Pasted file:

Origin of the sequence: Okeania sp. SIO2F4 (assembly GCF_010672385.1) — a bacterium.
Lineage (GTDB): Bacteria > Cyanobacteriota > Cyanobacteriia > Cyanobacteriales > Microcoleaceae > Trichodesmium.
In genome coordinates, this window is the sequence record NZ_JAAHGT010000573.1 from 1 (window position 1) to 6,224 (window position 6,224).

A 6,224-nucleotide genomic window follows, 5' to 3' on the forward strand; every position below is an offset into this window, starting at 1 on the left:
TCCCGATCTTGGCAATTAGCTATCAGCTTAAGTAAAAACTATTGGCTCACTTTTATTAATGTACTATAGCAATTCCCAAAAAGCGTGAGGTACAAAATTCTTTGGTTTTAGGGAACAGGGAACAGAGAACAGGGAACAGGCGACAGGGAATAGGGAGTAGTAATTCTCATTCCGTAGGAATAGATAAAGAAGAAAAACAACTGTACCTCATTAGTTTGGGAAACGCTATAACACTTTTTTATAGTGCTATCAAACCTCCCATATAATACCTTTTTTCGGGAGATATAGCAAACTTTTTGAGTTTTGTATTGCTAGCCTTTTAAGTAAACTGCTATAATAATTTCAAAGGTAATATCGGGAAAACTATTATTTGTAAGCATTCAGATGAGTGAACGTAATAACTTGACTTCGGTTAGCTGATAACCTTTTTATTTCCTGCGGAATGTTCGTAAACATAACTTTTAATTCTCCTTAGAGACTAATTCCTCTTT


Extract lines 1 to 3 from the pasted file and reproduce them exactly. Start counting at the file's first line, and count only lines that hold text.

Origin of the sequence: Okeania sp. SIO2F4 (assembly GCF_010672385.1) — a bacterium.
Lineage (GTDB): Bacteria > Cyanobacteriota > Cyanobacteriia > Cyanobacteriales > Microcoleaceae > Trichodesmium.
In genome coordinates, this window is the sequence record NZ_JAAHGT010000573.1 from 1 (window position 1) to 6,224 (window position 6,224).